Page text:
When you look at the number of their worldwide album sales – which I consider a factor of success – you can see that the numbers declined from one album to the next, making their first album their best-sold album and the last ones the least sold ones. There was, especially, a drop in sales for their ninth studio album ‘Gravity.’
If I claim that storytelling in songwriting matters, I had to analyze every single song of their eleven studio albums to prove that working theory.
I did that analysis by filling in a spreadsheet and answering different storytelling criteria for each song. Altogether I had a list of 41 different storytelling criteria, which led to filling out over 6.000 spreadsheet cells.
I then summed up the numbers for each album, calculated the quota for each storytelling criterion, created graphs to visualize the results, and started comparing the albums with each other as well as with the chosen factor of success – the worldwide sales numbers – while solely focusing on the storytelling aspect.
And that’s when I discovered a clear correlation between how masterfully the stories were told on the songs of the albums and how high sales were for each album. It was a parallel line between storytelling power and the worldwide sales number.
Now I not only knew that I was indeed onto something. I also understood why I didn’t stay a fan of Westlife. Because the songs on their album didn’t have as much power over me as those on their first three albums, they didn’t hook me anymore or keep me engaged. They just didn’t tell moments of a captivating story in their songs anymore, so I lost interest.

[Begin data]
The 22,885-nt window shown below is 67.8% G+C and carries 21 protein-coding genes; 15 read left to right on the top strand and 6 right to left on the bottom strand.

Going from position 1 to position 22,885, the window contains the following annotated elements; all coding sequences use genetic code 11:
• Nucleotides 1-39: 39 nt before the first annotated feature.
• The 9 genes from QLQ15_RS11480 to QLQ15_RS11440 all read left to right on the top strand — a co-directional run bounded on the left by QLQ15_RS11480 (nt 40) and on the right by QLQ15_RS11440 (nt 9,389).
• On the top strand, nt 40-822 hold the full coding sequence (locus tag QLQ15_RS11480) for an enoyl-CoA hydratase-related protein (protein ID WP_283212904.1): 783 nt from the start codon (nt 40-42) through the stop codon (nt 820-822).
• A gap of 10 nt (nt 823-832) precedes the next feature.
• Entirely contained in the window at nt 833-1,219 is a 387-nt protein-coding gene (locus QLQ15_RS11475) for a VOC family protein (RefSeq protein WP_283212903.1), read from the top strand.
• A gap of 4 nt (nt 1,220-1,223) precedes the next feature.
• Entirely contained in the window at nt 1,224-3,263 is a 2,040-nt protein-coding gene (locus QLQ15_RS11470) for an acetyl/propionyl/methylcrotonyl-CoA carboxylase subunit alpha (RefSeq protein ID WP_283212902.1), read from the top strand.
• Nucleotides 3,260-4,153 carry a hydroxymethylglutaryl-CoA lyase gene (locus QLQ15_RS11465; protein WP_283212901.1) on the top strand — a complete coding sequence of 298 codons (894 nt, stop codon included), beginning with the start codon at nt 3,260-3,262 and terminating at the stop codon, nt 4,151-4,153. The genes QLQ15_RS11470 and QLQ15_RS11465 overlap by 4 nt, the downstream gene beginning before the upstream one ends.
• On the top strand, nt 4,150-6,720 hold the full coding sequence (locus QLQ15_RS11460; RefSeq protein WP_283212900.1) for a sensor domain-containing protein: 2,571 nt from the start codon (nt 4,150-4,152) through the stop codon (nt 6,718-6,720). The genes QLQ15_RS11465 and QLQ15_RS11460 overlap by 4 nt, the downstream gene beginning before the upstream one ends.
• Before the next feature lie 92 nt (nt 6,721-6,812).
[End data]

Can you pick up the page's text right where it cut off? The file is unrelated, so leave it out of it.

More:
Of course, I knew that one case study doesn’t prove a thing.
So I chose a band I wasn’t a fan of and that I wasn’t much listening to and who represented the most significant contrast to a love song loving boyband I could find: Placebo.
Once again, I analyzed all their 82 songs of their seven studio albums and compared the records with each other and ultimately with their European sales.
Once again, I proved that their best-sold album ‘Sleeping with Ghosts’ tells the most captivating stories in its songs, but I also found why their album ‘Loud Like Love’ sold the least albums.
Once again, there was a clear correlation between the applied craft of storytelling and the sales number.
Now I could go on telling you about how I did all this. If you check out my website storiesinsongs.com, there’s a tab called ‘Case Studies’ that explains my entire process in detail.
But for now, I want to tell you what it means to have discovered how much the craft of storytelling indeed influences the success of a single release or an entire album. And what that means for musicians, singers, and songwriters.
[00:16:51] Since the craft of storytelling can be applied to writing best selling albums, there are so many new possibilities and opportunities. Becoming a storyteller in songwriting, or let’s say, becoming not a songwriter but a “songauthor” will help you: